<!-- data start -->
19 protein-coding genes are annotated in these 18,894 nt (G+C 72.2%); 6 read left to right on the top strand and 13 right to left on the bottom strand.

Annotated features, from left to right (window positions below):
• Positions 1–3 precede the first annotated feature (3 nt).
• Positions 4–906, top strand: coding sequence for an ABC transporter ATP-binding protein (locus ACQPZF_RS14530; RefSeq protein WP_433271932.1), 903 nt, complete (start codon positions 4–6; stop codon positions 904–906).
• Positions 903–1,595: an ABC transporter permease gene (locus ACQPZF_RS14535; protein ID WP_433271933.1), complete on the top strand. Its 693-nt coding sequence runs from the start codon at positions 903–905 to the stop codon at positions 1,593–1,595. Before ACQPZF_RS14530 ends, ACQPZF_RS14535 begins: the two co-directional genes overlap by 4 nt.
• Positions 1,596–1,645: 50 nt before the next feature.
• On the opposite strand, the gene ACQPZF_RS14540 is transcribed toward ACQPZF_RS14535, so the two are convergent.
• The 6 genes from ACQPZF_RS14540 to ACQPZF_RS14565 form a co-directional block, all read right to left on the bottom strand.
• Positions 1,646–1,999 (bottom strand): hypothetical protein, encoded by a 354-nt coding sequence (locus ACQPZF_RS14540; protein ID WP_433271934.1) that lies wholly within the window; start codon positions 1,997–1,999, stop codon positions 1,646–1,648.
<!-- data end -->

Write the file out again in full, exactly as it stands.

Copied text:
19 protein-coding genes are annotated in these 18,894 nt (G+C 72.2%); 6 read left to right on the top strand and 13 right to left on the bottom strand.

Annotated features, from left to right (window positions below):
• Positions 1–3 precede the first annotated feature (3 nt).
• Positions 4–906, top strand: coding sequence for an ABC transporter ATP-binding protein (locus ACQPZF_RS14530; RefSeq protein WP_433271932.1), 903 nt, complete (start codon positions 4–6; stop codon positions 904–906).
• Positions 903–1,595: an ABC transporter permease gene (locus ACQPZF_RS14535; protein ID WP_433271933.1), complete on the top strand. Its 693-nt coding sequence runs from the start codon at positions 903–905 to the stop codon at positions 1,593–1,595. Before ACQPZF_RS14530 ends, ACQPZF_RS14535 begins: the two co-directional genes overlap by 4 nt.
• Positions 1,596–1,645: 50 nt before the next feature.
• On the opposite strand, the gene ACQPZF_RS14540 is transcribed toward ACQPZF_RS14535, so the two are convergent.
• The 6 genes from ACQPZF_RS14540 to ACQPZF_RS14565 form a co-directional block, all read right to left on the bottom strand.
• Positions 1,646–1,999 (bottom strand): hypothetical protein, encoded by a 354-nt coding sequence (locus ACQPZF_RS14540; protein ID WP_433271934.1) that lies wholly within the window; start codon positions 1,997–1,999, stop codon positions 1,646–1,648.